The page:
Hearing aids can sometimes stop working like they’re supposed to. When the hearing aids were received from your audiologist, they came with an instruction manual and some basic cleaning supplies. These are the first lines of defense to keep your device functioning correctly.
Wipe off wax and other debris from the hearing aids and earpieces with a baby wipe. If you have sensitive skin, consider using a wipe for sensitive skin.
- Avoid using tissues, paper towels, or toilet paper. The fibers from these materials often stick to the wax on the hearing aid.
- Avoid anything with alcohol — alcohol damages the device and makes it less water resistant.
Check the batteries.
- Are the batteries the correct size for the device?
- Is it an old battery? Hearing aid batteries last one week on average. If the battery is older than a week, it should be replaced.
- Is the battery in upside down?
Use the brush included in in the hearing aid case to remove debris from the small spaces of the hearing aids.
Inspect the tubing of the hearing aids. Look for any crimps or holes. Sound leaks out of holes and makes the sound weaker. If you find any crimps or holes, contact Audiology to get the tubing replaced.
Carefully look at the end of the hearing aid or earmold that goes inside the ear. Is it clear or is it clogged with something?
- Do not insert anything into the tip unless your audiologist demonstrated how to do this on this hearing aid model. For many hearing aids, inserting anything in the tip can damage them and require repair by the manufacturer.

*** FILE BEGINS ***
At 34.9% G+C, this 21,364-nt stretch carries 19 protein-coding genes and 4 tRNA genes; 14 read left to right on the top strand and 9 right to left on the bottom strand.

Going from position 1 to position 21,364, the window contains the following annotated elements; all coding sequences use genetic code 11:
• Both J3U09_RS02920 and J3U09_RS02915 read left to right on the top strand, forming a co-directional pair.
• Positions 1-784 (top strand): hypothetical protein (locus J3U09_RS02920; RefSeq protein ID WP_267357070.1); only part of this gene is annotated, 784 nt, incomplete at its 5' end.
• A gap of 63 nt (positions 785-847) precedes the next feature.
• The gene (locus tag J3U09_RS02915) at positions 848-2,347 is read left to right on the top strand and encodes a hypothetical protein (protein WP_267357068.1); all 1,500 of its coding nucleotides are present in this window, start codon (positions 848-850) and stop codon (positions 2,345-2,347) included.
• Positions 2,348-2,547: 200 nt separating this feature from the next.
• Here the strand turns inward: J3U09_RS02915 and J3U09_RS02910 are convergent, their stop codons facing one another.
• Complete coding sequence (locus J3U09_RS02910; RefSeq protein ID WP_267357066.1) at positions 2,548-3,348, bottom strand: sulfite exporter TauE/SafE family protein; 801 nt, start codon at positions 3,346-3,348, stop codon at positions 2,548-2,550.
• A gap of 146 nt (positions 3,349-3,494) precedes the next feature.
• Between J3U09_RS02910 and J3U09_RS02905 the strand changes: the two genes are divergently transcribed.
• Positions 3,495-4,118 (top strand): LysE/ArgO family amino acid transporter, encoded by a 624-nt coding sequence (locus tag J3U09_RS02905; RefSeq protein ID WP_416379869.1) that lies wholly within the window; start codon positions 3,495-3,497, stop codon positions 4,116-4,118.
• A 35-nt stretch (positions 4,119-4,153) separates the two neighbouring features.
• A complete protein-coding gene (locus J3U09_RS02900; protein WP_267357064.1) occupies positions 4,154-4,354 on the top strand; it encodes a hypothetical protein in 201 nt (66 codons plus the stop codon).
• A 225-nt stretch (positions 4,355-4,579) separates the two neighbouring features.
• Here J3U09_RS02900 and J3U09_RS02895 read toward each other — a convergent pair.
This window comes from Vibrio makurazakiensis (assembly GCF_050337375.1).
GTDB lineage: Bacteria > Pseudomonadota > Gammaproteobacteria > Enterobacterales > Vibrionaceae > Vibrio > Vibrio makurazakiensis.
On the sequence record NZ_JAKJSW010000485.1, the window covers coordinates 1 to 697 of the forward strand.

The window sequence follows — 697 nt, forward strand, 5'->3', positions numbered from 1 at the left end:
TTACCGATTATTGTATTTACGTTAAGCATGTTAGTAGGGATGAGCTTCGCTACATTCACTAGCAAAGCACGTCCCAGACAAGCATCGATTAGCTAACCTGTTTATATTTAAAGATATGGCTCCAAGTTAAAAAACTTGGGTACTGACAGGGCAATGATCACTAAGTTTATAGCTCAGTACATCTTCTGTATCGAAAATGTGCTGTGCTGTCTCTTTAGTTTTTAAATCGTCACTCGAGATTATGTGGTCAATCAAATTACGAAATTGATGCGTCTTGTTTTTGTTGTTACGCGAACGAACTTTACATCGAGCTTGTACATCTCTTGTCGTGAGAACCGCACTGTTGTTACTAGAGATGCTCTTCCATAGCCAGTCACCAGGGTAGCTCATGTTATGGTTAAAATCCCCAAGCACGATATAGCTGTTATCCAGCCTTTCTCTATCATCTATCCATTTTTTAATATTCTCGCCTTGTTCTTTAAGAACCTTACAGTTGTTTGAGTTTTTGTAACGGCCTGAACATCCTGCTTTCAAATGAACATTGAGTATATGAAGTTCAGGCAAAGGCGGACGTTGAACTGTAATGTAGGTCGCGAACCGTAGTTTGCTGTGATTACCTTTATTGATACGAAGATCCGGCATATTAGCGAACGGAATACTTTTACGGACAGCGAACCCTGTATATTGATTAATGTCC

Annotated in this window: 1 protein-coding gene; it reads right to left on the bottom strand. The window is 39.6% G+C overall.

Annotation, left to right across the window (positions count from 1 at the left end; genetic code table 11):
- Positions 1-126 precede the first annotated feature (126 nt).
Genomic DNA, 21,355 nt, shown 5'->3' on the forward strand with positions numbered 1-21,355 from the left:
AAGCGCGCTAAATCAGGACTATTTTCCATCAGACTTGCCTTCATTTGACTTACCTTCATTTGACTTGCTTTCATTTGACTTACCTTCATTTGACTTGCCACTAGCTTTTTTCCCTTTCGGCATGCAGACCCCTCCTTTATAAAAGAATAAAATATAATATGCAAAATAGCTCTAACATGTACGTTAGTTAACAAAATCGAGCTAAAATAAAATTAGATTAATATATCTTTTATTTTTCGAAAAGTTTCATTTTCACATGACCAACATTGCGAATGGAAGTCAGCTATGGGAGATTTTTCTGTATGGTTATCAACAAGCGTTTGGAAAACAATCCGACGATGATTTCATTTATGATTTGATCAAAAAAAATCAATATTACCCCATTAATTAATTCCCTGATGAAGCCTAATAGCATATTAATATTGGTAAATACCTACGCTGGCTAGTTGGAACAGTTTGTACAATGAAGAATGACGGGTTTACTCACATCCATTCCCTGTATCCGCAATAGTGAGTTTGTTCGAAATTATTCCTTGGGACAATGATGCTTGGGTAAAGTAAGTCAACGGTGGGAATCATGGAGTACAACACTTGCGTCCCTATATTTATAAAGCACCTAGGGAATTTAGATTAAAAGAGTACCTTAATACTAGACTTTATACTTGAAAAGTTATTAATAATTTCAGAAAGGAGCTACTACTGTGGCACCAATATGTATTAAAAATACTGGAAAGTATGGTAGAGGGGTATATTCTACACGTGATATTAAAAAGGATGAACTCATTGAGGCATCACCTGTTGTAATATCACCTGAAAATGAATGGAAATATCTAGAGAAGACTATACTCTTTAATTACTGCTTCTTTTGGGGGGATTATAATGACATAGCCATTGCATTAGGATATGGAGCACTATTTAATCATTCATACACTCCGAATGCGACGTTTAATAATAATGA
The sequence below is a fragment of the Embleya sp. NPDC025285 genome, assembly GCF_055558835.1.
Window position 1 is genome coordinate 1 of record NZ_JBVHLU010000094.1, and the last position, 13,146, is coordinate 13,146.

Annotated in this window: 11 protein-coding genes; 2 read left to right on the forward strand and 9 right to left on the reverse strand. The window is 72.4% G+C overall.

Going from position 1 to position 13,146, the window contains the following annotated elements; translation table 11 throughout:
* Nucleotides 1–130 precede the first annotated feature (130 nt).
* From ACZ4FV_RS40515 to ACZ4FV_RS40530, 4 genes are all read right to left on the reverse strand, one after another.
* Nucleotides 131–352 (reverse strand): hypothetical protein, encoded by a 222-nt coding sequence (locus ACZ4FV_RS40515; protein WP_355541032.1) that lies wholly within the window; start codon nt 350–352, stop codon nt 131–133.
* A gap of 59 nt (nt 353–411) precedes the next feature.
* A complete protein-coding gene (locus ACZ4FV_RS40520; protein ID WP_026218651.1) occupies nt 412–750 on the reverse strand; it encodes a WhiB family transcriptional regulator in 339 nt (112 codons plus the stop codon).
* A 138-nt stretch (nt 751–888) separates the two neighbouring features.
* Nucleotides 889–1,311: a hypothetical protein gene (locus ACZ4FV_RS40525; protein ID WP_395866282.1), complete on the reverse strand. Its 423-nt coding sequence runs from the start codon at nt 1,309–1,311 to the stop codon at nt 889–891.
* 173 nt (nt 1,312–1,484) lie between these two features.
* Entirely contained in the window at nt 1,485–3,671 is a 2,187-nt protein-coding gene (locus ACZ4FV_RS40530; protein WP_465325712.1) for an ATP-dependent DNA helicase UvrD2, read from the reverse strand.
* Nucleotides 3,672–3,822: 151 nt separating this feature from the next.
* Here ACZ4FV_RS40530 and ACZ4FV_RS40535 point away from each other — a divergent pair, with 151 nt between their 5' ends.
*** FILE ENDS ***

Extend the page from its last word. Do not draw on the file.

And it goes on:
- Change the wax trap/wax filters that came with the hearing aid kit. Often these wax traps came with instructions written on the container or the replacement filters. There will also be instructions in the user manual on how to use these. If it is still unclear, an audiometric technician can demonstrate how to change them during walk-in hours, so it can be done at home later.
If none of these tips work, there are audiometric technicians available in Anchorage and Wasilla locations during normal business hours. If you are not able to visit the Anchorage or Wasilla locations, call Audiology to identify the best way to troubleshoot the problem. Sometimes issues can be resolves over the phone, other times a technician will need to have the hearing aid and/or the user of the hearing aid present to correct the problem.
Find out more by clicking on the links below:
Manufacturer troubleshooting – Click on the link specifically for the manufacturer of your hearing aids.
Oticon Consumer Support
Phonak Consumer Support
Phonak Troubleshooting Infographic
Resound Consumer Support
Resound Maintenance and Troubleshooting
Signia How to Videos
Starkey Consumer Support
Starkey How-To videos
Unitron Consumer Support
Unitron Troubleshooting Tips
Unitron Tutorial Videos